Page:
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Saving the patient time and money

Bryant Campbell
Bryant Campbell, Oregon Employment Department manager

Nov. 8, 2012 (Portland) -- For Bryant Campbell, a patient-centered primary care home gives him exactly what he needs.

"We are the center of our care," says Campbell, a manager in the Oregon Employment Department and a member of the Public Employees Benefit Board or PEBB, which is a labor and management represented board that negotiates health plans to deliver health benefits for Oregon's 130,000 state employees and their families.

"This model of care I get in my primary care home looks the same as in most doctors' offices. I have a primary care doctor like in any doctor's office. But the care is seamless."


"The team working with my doctor knows about me. This saves me a lot of time."
~ Bryant Campbell


Campbell has a rare liver condition, which requires one of his prescription orders to be hand-written instead of just electronically relayed to a pharmacy. All Campbell has to do is call his care team at Providence Medical Group North Portland Family and Community Medicine and let them know he needs to pick up his prescription. All of Providence's primary care offices have been recognized by the state as Patient-Centered Primary Care Homes.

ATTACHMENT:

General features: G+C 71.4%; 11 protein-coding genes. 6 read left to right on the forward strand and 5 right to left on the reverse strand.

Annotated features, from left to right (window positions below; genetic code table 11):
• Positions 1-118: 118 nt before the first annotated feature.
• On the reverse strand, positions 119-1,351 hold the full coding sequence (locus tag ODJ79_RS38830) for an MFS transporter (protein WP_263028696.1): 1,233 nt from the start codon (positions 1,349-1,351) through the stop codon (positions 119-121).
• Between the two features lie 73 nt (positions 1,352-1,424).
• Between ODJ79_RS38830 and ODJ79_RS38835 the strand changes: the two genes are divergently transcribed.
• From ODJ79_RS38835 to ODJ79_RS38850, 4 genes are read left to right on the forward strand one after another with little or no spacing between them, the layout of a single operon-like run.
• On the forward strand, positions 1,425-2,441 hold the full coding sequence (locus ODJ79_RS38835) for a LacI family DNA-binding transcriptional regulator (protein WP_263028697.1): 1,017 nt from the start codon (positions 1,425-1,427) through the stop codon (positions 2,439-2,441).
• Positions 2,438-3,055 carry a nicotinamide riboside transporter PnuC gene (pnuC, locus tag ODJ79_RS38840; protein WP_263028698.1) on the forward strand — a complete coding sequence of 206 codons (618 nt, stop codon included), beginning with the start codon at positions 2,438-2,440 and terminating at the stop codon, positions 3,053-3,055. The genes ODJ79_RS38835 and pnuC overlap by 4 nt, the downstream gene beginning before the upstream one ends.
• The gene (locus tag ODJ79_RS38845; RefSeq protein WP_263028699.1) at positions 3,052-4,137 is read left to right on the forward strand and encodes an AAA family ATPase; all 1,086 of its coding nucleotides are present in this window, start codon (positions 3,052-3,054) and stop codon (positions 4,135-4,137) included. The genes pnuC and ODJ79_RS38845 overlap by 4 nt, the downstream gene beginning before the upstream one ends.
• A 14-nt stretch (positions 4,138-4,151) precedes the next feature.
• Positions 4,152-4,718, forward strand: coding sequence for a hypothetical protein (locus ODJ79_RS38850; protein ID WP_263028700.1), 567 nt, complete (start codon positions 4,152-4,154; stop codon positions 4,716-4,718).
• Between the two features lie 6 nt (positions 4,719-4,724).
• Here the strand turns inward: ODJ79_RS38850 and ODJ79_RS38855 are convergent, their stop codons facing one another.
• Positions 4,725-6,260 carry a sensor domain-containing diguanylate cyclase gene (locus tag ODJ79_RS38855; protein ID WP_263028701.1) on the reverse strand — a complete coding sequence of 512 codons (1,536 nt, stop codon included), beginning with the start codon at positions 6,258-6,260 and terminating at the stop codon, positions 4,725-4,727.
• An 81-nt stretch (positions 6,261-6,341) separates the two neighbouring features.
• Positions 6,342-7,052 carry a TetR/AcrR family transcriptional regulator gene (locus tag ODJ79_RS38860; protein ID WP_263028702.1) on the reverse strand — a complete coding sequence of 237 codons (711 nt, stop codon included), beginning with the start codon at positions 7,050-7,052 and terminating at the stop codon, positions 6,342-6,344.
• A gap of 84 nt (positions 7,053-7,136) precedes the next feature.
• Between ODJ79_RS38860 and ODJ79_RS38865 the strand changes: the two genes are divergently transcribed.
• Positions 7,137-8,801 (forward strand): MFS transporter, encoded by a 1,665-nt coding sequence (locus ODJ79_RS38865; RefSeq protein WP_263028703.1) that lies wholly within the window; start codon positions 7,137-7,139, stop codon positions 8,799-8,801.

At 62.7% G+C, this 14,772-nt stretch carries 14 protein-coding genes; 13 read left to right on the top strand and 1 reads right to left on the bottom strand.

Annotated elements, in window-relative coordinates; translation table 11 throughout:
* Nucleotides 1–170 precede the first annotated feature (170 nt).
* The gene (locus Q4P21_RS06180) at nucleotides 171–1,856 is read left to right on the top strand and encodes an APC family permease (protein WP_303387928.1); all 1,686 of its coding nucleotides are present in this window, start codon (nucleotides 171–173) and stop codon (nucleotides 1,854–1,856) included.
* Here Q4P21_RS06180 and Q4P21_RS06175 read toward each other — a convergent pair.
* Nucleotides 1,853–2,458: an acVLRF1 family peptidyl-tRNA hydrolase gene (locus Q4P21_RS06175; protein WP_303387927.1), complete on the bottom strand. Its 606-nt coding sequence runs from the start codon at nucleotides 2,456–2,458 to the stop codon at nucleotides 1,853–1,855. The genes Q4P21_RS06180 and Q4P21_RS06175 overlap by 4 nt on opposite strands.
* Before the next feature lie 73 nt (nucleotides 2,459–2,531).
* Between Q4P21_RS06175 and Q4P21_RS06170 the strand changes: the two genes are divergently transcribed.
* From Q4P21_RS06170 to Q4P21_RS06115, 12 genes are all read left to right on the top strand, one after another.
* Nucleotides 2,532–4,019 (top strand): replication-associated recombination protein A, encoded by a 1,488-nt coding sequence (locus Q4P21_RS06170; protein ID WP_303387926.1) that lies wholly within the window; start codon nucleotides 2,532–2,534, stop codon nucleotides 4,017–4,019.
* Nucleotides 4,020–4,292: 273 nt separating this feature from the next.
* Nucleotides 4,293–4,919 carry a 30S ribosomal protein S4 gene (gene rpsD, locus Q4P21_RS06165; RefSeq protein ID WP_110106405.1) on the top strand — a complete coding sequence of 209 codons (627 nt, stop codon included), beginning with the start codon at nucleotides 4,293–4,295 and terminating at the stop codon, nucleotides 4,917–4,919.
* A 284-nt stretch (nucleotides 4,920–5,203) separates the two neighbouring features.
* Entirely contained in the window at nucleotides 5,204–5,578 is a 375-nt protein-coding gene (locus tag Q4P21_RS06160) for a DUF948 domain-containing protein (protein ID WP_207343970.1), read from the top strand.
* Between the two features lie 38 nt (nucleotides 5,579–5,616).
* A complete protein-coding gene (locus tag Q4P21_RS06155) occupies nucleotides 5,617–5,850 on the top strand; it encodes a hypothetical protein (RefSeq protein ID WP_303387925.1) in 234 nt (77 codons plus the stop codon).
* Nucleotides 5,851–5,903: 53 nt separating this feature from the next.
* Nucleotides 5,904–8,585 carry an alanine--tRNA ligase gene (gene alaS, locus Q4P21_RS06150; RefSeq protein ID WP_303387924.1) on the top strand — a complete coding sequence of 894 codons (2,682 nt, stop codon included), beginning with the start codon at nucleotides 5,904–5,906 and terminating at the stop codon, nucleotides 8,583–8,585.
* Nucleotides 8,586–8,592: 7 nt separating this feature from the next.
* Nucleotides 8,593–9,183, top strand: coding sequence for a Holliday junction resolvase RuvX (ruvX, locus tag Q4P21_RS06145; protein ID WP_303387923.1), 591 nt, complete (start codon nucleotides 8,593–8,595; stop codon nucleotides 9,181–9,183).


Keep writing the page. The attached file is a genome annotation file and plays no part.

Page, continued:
"When I call I don't have to repeat all my information every time," Campbell says. "The team working with my doctor knows about me. This saves me a lot of time."

He also sees several specialists, including one outside the Providence group. With the patient-centered model of care all his doctors communicate with each other.

"The patient doesn't have to be the resource. They talk to each other. They leave notes for each other in my electronic medical record. I don't have to coordinate them," he says.

For example, Campbell cited the time his doctor canceled a blood test because he saw that Campbell also had an appointment with his liver specialist in a few days and that doctor would also require blood work. His doctor just asked the specialist to include the additional tests he needed. The result was one lab appointment instead of two, which saves time and money.

"I think this is a good care model. It respects our time. It is a simplified coordination of care to get us – the patients – what we need," says Campbell.